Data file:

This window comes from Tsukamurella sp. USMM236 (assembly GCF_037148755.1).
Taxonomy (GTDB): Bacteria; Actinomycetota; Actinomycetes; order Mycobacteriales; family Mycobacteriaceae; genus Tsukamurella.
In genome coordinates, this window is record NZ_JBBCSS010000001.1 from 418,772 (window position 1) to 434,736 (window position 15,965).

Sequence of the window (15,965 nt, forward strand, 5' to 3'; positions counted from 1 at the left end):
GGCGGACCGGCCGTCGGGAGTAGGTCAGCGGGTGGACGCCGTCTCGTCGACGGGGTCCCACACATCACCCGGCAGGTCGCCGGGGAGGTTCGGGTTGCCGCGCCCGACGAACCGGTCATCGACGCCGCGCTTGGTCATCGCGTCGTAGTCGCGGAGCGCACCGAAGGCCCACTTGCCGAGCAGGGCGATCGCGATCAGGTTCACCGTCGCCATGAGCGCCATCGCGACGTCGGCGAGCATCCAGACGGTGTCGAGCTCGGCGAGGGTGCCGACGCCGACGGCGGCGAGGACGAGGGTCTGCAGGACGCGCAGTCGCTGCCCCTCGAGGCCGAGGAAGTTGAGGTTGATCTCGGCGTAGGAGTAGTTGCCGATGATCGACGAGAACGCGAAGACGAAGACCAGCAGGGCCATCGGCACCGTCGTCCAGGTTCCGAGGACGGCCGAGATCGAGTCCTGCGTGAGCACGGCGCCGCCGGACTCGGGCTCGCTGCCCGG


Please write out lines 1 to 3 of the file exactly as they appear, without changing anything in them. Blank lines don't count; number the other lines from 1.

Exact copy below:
This window comes from Tsukamurella sp. USMM236 (assembly GCF_037148755.1).
Taxonomy (GTDB): Bacteria; Actinomycetota; Actinomycetes; order Mycobacteriales; family Mycobacteriaceae; genus Tsukamurella.
In genome coordinates, this window is record NZ_JBBCSS010000001.1 from 418,772 (window position 1) to 434,736 (window position 15,965).